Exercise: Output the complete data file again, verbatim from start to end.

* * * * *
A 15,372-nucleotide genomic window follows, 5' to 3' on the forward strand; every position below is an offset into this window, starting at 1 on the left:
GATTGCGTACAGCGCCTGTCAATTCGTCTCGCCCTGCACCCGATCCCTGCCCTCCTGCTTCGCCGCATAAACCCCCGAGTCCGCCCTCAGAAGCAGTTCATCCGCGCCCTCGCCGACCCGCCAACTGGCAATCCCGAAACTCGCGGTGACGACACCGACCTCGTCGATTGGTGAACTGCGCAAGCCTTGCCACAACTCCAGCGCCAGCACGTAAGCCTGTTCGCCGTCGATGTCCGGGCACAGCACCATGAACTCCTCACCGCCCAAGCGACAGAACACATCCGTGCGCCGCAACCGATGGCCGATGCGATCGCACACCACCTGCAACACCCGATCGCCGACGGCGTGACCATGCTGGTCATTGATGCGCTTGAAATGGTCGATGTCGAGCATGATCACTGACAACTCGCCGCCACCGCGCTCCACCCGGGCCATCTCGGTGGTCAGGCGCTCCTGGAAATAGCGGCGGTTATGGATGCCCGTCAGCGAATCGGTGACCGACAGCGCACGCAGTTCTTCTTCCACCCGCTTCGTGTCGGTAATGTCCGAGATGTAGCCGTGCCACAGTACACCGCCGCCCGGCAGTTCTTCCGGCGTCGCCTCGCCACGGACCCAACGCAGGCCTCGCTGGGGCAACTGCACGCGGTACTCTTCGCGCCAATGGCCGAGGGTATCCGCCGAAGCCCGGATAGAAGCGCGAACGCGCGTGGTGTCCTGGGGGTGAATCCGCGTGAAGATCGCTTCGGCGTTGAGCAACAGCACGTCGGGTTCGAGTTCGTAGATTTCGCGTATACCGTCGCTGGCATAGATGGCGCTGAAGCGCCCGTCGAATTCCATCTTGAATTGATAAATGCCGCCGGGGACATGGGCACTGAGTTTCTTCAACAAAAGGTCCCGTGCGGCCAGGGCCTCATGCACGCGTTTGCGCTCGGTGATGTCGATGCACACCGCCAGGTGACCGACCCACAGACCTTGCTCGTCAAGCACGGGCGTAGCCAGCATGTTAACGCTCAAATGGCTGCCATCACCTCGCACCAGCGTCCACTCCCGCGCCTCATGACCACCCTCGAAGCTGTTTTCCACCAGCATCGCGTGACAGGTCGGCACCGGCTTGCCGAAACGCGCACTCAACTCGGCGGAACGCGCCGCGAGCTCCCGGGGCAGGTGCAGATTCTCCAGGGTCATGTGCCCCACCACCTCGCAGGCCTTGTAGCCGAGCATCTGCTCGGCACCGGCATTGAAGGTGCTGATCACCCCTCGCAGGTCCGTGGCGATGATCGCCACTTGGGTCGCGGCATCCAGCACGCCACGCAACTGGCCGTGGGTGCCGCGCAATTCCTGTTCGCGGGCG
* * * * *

A 15,372-nucleotide genomic window follows, 5' to 3' on the forward strand; every position below is an offset into this window, starting at 1 on the left:
GATTGCGTACAGCGCCTGTCAATTCGTCTCGCCCTGCACCCGATCCCTGCCCTCCTGCTTCGCCGCATAAACCCCCGAGTCCGCCCTCAGAAGCAGTTCATCCGCGCCCTCGCCGACCCGCCAACTGGCAATCCCGAAACTCGCGGTGACGACACCGACCTCGTCGATTGGTGAACTGCGCAAGCCTTGCCACAACTCCAGCGCCAGCACGTAAGCCTGTTCGCCGTCGATGTCCGGGCACAGCACCATGAACTCCTCACCGCCCAAGCGACAGAACACATCCGTGCGCCGCAACCGATGGCCGATGCGATCGCACACCACCTGCAACACCCGATCGCCGACGGCGTGACCATGCTGGTCATTGATGCGCTTGAAATGGTCGATGTCGAGCATGATCACTGACAACTCGCCGCCACCGCGCTCCACCCGGGCCATCTCGGTGGTCAGGCGCTCCTGGAAATAGCGGCGGTTATGGATGCCCGTCAGCGAATCGGTGACCGACAGCGCACGCAGTTCTTCTTCCACCCGCTTCGTGTCGGTAATGTCCGAGATGTAGCCGTGCCACAGTACACCGCCGCCCGGCAGTTCTTCCGGCGTCGCCTCGCCACGGACCCAACGCAGGCCTCGCTGGGGCAACTGCACGCGGTACTCTTCGCGCCAATGGCCGAGGGTATCCGCCGAAGCCCGGATAGAAGCGCGAACGCGCGTGGTGTCCTGGGGGTGAATCCGCGTGAAGATCGCTTCGGCGTTGAGCAACAGCACGTCGGGTTCGAGTTCGTAGATTTCGCGTATACCGTCGCTGGCATAGATGGCGCTGAAGCGCCCGTCGAATTCCATCTTGAATTGATAAATGCCGCCGGGGACATGGGCACTGAGTTTCTTCAACAAAAGGTCCCGTGCGGCCAGGGCCTCATGCACGCGTTTGCGCTCGGTGATGTCGATGCACACCGCCAGGTGACCGACCCACAGACCTTGCTCGTCAAGCACGGGCGTAGCCAGCATGTTAACGCTCAAATGGCTGCCATCACCTCGCACCAGCGTCCACTCCCGCGCCTCATGACCACCCTCGAAGCTGTTTTCCACCAGCATCGCGTGACAGGTCGGCACCGGCTTGCCGAAACGCGCACTCAACTCGGCGGAACGCGCCGCGAGCTCCCGGGGCAGGTGCAGATTCTCCAGGGTCATGTGCCCCACCACCTCGCAGGCCTTGTAGCCGAGCATCTGCTCGGCACCGGCATTGAAGGTGCTGATCACCCCTCGCAGGTCCGTGGCGATGATCGCCACTTGGGTCGCGGCATCCAGCACGCCACGCAACTGGCCGTGGGTGCCGCGCAATTCCTGTTCGCGGGCG